Home » Linux » How can I find a file/directory that could be anywhere on linux command line?

How can I find a file/directory that could be anywhere on linux command line?

Posted by: admin November 29, 2017 Leave a comment

Questions:

Ideally, I would be able to use a program like

find [file or directory name]

to report the paths with matching filenames/directories. Unfortunately this seems to only check the current directory, not the entire folder.

I’ve also tried locate and which, but none find the file, even though I know its on the computer somewhere.

Answers:

“Unfortunately this seems to only check the current directory, not the entire folder”. Presumably you mean it doesn’t look in subdirectories. To fix this, use find -name "filename"

If the file in question is not in the current working directory, you can search your entire machine via

find / -name "filename"

This also works with stuff like find / -name "*.pdf", etc. Sometimes I like to pipe that into a grep statement as well (since, on my machine at least, it highlights the results), so I end up with something like

find / -name "*star*wars*" | grep star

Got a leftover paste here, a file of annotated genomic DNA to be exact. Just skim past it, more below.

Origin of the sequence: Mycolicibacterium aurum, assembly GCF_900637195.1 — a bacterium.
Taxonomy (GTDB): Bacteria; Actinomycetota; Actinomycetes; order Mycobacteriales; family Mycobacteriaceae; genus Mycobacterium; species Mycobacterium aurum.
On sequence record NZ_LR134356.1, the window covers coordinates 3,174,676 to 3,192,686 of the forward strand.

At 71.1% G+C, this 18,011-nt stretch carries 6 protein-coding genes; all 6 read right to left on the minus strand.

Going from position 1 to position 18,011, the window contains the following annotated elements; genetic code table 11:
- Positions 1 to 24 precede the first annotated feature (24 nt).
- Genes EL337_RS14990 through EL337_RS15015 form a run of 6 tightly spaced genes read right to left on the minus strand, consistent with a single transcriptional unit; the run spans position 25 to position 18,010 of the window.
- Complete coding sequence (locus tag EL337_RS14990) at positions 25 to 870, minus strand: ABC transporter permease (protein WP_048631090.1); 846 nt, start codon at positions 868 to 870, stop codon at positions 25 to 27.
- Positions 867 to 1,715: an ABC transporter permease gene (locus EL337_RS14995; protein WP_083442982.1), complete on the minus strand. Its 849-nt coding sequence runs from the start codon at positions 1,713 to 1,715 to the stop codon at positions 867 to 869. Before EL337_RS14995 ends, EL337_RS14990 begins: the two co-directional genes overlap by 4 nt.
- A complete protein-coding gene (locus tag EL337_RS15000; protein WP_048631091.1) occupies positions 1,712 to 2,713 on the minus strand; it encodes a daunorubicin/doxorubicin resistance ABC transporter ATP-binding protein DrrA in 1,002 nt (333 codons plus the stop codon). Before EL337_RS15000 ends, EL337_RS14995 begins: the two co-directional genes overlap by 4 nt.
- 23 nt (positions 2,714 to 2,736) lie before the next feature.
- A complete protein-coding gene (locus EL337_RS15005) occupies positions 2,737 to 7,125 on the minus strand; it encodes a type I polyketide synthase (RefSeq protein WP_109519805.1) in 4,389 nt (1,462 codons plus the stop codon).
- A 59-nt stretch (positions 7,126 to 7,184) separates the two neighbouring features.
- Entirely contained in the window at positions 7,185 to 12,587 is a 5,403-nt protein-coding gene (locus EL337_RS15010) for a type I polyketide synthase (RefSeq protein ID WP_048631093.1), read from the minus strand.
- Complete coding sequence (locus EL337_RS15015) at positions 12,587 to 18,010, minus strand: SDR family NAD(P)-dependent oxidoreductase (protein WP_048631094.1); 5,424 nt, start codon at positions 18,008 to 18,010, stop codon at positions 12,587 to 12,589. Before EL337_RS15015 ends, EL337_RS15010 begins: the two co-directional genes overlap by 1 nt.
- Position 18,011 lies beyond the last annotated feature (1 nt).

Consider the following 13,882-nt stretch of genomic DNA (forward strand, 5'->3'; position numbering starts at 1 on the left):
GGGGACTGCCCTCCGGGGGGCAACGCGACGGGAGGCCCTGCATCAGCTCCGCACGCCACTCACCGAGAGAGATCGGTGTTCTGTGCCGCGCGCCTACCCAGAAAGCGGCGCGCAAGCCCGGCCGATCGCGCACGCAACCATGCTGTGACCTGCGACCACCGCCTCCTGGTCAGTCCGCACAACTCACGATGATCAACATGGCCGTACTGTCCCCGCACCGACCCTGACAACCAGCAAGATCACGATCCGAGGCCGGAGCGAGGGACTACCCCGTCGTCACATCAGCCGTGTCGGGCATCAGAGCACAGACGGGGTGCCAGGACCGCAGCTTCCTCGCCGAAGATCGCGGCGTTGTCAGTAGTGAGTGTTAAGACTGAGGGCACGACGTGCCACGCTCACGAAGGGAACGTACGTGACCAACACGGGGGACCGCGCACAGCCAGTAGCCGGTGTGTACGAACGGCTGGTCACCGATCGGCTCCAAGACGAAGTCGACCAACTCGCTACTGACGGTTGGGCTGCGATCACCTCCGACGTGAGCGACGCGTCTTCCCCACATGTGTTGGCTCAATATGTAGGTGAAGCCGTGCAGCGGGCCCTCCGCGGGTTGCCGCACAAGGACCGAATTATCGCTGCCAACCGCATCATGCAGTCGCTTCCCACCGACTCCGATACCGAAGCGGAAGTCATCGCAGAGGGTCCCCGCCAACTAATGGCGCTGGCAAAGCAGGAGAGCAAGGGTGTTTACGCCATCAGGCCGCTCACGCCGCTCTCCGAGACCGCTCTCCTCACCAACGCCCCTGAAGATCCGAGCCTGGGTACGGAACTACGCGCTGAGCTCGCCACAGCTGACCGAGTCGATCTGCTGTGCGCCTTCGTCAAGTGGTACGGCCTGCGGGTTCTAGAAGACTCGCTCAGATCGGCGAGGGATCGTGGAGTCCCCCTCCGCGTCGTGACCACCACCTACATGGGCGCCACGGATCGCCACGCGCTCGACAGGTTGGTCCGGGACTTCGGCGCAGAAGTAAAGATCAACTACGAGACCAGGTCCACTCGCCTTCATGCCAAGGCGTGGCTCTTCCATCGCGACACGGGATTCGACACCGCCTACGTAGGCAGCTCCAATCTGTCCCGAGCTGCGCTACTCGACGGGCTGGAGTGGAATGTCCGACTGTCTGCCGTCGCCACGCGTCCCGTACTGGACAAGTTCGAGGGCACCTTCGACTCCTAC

Doing this or a similar method just helps me instantly find the filename and recognize if it is in fact the file I am looking for.

Questions:
Answers:

If need to find nested in some dirs:

find / -type f -wholename "*dirname/filename"

Or connected dirs:

find / -type d -wholename "*foo/bar"

Questions:
Answers:

The find command will take long time, the fastest way to search for file is using locate command, which looks for file names (and path) in a indexed database (updated by command updatedb).

The result will appear immediately with a simple command:

locate {file-name-or-path}

If the command is not found, you need to install mlocate package and run updatedb command first to prepare the search database for the first time.

More detail here: http://itblog.study.land/the-fastest-way-to-find-files-by-filename-mlocate-locate-and-updatedb-commands-2/